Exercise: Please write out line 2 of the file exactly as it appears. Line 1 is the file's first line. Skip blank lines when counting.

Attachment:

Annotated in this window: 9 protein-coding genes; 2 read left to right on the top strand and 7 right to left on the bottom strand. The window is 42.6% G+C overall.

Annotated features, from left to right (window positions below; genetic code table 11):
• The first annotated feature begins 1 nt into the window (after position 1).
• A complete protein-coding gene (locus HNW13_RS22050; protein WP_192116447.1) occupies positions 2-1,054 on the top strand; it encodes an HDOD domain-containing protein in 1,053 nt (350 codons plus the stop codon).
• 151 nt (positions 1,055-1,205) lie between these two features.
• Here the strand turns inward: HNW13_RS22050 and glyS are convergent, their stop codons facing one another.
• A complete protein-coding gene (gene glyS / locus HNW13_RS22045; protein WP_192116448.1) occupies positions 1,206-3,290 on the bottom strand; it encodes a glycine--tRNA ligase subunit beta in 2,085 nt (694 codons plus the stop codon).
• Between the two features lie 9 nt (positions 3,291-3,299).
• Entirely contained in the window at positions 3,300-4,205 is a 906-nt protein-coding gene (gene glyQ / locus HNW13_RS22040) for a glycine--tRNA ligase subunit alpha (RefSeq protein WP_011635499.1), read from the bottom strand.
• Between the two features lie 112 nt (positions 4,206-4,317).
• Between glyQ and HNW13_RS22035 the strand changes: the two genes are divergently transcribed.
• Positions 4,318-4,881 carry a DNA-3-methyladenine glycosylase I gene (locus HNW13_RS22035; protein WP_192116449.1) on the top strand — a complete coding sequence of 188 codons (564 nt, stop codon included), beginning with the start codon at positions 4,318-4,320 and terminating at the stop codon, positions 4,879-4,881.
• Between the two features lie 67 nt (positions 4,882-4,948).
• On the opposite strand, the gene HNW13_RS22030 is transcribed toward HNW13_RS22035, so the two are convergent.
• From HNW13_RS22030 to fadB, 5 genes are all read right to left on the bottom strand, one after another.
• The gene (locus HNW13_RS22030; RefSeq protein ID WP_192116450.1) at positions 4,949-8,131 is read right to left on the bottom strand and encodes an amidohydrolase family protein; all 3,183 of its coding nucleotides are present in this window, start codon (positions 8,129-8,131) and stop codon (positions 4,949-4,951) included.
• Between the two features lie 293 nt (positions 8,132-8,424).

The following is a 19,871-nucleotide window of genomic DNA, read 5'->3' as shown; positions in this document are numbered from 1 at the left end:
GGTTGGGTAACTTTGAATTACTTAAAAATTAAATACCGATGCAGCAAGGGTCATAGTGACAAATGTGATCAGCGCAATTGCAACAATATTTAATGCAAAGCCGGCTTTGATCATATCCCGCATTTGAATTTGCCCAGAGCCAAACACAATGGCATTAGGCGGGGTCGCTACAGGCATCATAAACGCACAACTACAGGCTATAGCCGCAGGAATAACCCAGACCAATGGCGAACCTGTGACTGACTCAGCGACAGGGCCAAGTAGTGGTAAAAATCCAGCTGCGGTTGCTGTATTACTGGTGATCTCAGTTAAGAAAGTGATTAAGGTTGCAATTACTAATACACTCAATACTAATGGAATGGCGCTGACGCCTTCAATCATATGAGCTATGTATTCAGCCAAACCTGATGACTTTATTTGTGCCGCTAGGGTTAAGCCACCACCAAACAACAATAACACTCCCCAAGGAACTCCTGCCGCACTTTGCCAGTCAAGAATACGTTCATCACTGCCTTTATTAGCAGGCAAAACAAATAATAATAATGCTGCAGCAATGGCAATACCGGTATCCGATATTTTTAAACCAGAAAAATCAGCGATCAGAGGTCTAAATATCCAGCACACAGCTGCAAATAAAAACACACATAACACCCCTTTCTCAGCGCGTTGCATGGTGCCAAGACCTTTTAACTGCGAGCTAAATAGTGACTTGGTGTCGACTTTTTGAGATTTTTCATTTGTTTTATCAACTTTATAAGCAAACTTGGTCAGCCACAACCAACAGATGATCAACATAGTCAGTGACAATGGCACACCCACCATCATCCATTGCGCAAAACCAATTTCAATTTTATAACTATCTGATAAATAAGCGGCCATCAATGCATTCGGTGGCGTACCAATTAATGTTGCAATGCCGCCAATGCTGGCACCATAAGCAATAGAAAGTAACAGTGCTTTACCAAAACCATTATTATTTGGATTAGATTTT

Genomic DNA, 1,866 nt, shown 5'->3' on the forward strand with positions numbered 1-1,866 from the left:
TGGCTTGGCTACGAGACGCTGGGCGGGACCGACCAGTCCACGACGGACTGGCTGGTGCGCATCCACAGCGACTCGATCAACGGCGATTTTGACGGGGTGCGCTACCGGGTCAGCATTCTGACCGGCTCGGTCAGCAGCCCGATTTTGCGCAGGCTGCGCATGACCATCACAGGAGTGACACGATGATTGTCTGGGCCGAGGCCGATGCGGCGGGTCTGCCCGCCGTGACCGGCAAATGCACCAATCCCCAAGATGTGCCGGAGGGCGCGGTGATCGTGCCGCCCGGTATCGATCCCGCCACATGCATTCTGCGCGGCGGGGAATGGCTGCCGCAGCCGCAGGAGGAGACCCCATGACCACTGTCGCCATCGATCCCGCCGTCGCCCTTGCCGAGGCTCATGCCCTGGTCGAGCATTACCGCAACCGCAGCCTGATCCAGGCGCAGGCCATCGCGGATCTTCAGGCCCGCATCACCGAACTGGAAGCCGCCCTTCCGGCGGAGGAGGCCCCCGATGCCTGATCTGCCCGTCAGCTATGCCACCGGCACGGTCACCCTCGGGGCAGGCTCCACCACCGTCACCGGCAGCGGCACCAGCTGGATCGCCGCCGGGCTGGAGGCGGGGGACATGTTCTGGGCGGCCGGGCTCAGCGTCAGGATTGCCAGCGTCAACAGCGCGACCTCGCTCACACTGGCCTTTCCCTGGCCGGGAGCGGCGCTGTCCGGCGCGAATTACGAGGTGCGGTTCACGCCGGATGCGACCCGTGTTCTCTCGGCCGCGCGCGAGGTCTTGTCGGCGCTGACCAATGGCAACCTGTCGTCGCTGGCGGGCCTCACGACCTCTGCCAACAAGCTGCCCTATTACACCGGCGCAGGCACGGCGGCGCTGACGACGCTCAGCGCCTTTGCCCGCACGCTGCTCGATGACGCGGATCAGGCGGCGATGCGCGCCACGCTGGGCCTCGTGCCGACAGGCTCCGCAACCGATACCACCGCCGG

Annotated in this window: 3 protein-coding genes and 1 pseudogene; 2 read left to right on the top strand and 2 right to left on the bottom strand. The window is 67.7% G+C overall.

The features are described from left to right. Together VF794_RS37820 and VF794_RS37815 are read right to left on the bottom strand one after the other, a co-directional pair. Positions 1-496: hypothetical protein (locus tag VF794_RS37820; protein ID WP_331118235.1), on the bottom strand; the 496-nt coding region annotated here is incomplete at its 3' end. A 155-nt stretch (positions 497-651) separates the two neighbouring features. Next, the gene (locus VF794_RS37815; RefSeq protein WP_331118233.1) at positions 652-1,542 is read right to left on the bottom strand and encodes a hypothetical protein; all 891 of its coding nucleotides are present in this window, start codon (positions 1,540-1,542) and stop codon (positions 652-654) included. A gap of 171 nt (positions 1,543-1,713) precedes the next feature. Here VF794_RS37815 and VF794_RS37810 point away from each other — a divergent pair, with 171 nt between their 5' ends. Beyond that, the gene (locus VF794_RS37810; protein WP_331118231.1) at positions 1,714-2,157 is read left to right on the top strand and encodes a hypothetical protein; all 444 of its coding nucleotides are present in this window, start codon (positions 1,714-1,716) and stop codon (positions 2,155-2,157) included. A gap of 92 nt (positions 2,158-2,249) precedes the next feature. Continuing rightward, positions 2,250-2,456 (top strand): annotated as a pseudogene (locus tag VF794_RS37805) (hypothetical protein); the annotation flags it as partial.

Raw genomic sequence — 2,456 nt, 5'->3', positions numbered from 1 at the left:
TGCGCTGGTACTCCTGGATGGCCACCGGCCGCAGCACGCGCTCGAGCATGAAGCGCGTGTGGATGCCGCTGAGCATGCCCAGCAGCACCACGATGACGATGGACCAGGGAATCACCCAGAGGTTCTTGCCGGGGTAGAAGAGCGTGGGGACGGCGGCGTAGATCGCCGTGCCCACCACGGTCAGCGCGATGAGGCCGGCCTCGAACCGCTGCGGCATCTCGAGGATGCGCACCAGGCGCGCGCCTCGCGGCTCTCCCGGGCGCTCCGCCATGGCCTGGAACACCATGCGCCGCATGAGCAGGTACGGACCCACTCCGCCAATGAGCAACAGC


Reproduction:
Annotated features, from left to right (window positions below; genetic code table 11):